Italian chef visits Aiken, local students get opportunity to cook with him
The 28-year-old chef grew up in Orvieto, Italy, the cultural sister city of Aiken.
The dinner is held each year to provide scholarships so that students with financial needs can take an exchange trip to visit Orvieto.
Manieri’s appearance means a lot to PIF’s culinary chairman, Rich Viviano, who describes him as an especially-talented chef.
Yet the young man doesn’t take himself too seriously – he’s not enthralled by all the chefs who appear on television and turn themselves into celebrities, he said.
“We’re just workers,” Manieri said. “We don’t create or build. A chef is just a person who cooks for people, but we just have to try to make our best.”
Patrick Carlisle, Newberry Hall’s manager, enjoyed Manieri’s youth and culinary skills.
“He’s really knowledgeable about a lot of things, even the chemistry of the food,” Carlisle said. “Derek Lycans has been here for six years, and it’s a really nice change for us and Newberry Hall and us to do extraordinary food.”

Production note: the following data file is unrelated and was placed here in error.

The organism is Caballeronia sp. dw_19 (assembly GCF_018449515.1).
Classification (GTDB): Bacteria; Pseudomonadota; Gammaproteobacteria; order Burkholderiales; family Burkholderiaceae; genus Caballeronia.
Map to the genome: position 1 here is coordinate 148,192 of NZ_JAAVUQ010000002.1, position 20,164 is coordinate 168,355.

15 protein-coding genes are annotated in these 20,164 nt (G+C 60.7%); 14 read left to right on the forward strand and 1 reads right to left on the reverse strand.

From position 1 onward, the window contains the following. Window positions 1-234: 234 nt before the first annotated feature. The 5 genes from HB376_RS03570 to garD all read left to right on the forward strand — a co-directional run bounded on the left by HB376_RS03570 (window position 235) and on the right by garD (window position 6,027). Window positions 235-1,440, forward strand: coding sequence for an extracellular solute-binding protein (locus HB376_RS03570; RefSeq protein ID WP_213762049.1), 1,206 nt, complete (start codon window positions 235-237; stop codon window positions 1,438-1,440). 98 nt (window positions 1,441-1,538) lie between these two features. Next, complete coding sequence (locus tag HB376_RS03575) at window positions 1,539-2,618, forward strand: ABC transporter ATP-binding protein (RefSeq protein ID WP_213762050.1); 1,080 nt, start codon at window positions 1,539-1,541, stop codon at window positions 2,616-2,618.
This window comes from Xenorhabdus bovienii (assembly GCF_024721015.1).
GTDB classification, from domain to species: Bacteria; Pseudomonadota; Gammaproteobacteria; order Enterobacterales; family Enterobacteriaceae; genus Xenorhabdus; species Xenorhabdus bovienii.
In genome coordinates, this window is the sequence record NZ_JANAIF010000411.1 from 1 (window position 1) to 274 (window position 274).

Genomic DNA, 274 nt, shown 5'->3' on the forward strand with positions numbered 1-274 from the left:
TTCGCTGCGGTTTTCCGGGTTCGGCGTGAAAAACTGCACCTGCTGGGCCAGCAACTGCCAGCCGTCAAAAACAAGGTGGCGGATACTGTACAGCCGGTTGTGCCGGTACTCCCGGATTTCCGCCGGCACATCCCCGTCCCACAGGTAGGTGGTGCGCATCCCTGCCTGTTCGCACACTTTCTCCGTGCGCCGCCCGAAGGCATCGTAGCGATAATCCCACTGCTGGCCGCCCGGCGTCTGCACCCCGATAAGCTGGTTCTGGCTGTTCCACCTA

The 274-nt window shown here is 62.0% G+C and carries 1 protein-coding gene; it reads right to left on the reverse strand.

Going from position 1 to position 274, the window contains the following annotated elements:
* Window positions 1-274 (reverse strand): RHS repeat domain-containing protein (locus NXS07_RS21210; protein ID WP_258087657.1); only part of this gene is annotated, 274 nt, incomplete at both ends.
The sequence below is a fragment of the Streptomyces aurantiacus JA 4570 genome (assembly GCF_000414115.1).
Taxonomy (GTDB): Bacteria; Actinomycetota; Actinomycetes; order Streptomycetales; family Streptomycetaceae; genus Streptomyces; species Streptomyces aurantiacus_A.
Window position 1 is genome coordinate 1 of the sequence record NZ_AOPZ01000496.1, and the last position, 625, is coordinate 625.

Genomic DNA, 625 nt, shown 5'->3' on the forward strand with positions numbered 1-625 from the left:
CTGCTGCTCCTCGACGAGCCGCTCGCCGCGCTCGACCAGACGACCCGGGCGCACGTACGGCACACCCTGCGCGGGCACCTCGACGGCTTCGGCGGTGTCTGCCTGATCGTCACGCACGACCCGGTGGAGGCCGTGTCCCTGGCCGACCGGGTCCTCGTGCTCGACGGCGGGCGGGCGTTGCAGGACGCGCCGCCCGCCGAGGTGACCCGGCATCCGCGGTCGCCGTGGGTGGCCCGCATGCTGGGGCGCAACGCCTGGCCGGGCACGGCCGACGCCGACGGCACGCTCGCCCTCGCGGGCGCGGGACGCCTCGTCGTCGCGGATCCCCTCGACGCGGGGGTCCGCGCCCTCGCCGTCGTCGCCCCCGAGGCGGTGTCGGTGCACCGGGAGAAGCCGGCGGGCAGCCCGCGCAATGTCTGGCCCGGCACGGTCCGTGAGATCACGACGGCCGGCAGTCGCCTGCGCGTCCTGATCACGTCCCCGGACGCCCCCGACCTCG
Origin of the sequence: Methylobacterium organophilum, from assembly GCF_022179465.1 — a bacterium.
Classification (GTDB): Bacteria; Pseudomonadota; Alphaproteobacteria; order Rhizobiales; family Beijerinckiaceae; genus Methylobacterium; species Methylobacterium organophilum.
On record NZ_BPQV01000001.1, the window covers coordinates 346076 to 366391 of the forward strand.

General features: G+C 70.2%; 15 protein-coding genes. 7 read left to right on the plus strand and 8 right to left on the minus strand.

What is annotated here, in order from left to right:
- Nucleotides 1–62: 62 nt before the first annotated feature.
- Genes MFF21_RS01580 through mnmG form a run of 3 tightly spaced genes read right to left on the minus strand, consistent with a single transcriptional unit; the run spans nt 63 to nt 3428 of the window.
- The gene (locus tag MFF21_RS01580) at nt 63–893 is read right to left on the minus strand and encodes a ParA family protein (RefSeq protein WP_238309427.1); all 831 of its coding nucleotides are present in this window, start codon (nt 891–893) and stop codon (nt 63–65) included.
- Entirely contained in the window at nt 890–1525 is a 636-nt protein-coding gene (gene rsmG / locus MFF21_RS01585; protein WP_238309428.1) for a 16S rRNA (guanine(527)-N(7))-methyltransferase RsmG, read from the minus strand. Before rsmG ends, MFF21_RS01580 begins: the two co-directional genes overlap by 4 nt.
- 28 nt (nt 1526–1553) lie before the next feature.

Four young people got a chance to assist with the task.
Tom Diehl, an Aiken High senior and culinary arts student, has worked at Newberry Hall for more than two years. Sheronda Woody, is a 2009 graduate of the Aiken High culinary program. She just joined the Newberry Hall staff.
A freshman in the school’s culinary course, Molly Gordon, helped out, too, along with her friend, Rebecca Shealy.
Jean Gorthy, the AHS culinary arts instructor, has called Gordon a promising student.
“It’s nice to be in a commercial kitchen,” Gordon said. “To actually help cook a meal like this is a blessing.”
Her parents, Louis and Laura Gordon, and other relatives are enthusiastic cooks. Molly started cooking family meals before she began middle school. Her most important inspiration is her great-grandmother, Margaret “Nana” Buck, who operated a restaurant in Augusta more than 50 years ago.
“I use all her recipes,” Gordon said. “All of us cook together, and it’s a bonding experience.”
Viviano had met Manieri in Italy and invited the him to visit Aiken about two years ago for a vacation. Remarkably, Manieri was just starting to cook at the time.
“It was a chance to know a lot of people from here,” he said. “They’re nice and kindly people, and it’s an honor to be here.”